Recurrence intervals for faults in the southern Salton Sea are relatively short (Table 1; Figs. 11 and 13) and are comparable to recurrence estimates of 150–220 yr on the southern San Andreas fault (SAF) (Philibosian et al., 2011). Faults H7, H8, and H9 and the Niland fault each had events between ca. A.D. 1720 and 1907 that may have occurred around the same time as a number of paleoearthquakes on faults in and around the Salton Sea (Hudnut et al., 1989c; Hudnut and Sieh, 1989; Meltzner et al., 2006; Philibosian, 2007; Williams et al., 1990). Based on the youthful nature of the seafloor scarp across the Niland fault (event a) and the subtle seafloor offset associated with fault H7, we propose these faults ruptured during the last ~40–60 yr, though we cannot determine whether it was during an earthquake or due to triggered slip. Correlating the onshore events on the SAF to offshore events along the hinge zone is tentative, and only a few events appear to be contemporaneous (Fig. 13; Brothers et al., 2011). Brothers et al. (2011) performed a detailed investigation of potential correlations, or synchronicity, between events offshore and events at the Coachella site (Fig. 13). Three of the five roughly coincident displacement events observed on faults H7, H8, and H9 (events e, h, and i) potentially correlate with the SAF events.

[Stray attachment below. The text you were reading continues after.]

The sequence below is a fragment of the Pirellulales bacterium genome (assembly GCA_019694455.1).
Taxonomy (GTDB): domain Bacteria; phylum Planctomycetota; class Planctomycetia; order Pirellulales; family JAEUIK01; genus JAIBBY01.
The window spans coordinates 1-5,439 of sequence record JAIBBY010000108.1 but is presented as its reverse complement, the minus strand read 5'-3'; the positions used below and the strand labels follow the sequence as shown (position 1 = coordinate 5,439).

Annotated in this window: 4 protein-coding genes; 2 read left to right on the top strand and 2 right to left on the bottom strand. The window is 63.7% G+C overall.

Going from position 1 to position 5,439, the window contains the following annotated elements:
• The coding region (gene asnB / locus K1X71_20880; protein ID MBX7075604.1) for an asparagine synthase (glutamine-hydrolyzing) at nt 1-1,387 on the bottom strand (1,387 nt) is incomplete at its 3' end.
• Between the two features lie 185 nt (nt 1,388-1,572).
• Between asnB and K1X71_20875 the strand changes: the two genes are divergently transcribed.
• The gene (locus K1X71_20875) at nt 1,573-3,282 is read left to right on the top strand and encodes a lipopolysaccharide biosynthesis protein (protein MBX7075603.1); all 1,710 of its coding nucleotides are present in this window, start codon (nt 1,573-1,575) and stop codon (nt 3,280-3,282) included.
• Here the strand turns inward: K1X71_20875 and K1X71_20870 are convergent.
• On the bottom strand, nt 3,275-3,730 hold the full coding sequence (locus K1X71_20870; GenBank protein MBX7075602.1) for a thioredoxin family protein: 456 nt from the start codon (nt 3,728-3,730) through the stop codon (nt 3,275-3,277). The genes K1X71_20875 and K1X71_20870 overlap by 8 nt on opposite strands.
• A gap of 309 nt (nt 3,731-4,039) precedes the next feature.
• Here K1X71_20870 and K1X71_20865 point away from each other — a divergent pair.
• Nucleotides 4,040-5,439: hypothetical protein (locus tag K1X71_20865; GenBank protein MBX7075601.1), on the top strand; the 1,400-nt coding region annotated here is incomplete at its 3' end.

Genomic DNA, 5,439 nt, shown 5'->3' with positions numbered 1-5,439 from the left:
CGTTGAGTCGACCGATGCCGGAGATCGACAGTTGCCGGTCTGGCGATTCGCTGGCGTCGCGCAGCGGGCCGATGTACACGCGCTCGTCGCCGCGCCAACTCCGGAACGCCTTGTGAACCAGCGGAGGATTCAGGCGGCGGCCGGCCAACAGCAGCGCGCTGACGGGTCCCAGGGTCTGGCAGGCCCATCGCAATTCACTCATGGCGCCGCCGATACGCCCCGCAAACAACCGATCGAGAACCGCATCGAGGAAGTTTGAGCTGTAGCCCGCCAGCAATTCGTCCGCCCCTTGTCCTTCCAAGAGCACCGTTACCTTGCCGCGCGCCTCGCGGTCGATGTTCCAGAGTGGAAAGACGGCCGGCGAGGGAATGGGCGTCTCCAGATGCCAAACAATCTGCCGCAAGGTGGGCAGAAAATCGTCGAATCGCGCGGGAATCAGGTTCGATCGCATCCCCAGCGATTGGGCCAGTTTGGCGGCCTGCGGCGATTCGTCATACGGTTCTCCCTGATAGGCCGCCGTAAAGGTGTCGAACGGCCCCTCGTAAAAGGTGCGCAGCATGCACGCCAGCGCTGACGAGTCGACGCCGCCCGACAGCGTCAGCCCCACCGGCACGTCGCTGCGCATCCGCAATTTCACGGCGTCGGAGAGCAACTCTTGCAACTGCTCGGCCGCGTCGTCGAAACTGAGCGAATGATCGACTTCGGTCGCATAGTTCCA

More paleoseismic data and more precise age control on LC sediment facies are required at different elevations in the basin in order to better assess the relative timing of events (e.g., Rockwell et al., 2018, 2022). Nevertheless, there is significant potential for stress interaction between these fault systems (Brothers et al., 2011; Dorsett et al., 2019), and stress triggering amongst nearby faults occurred in A.D. 1987 (Hudnut et al., 1989b). Coulomb models for normal displacement on fault H7 suggest that static shear stress along the SAF near Bombay Beach would increase by >1 MPa (Brothers et al., 2011). Despite uncertainties in the correlation between onshore events and offshore events, the displacement reconstructions offer robust correlation between events on the hinge-zone faults and Colorado River floods (Figs. 12 and 13; Brothers et al., 2011). The Colorado River appears to also play an important role in modulating the earth-quake cycle beneath the Salton Sea. Rapid loading by water and sediment may induce lithospheric flexure and changes in pore fluid pressure, which in turn would be expected to promote rupture of normal faults in the Salton Sea. Some displacement events on the hinge-zone faults H7–H9 (events b, g, i, and l) cluster around times when the Colorado River flood deposits are relatively thick, suggesting the river was spilling into a mostly dry basin and causing a rapid transition from a subaerial to a lacustrine environment. The correlation suggests a common process causes these faults to rupture in concert or release strain through clustered seismicity during flooding. Stress models suggest that normal faults are impacted more by the flooding of the basin than major strike-slip faults in the region. Flood-induced rupture of normal faults may provide the missing link between prehistoric ruptures of the SAF and major hydroclimatic events in the Salton Trough.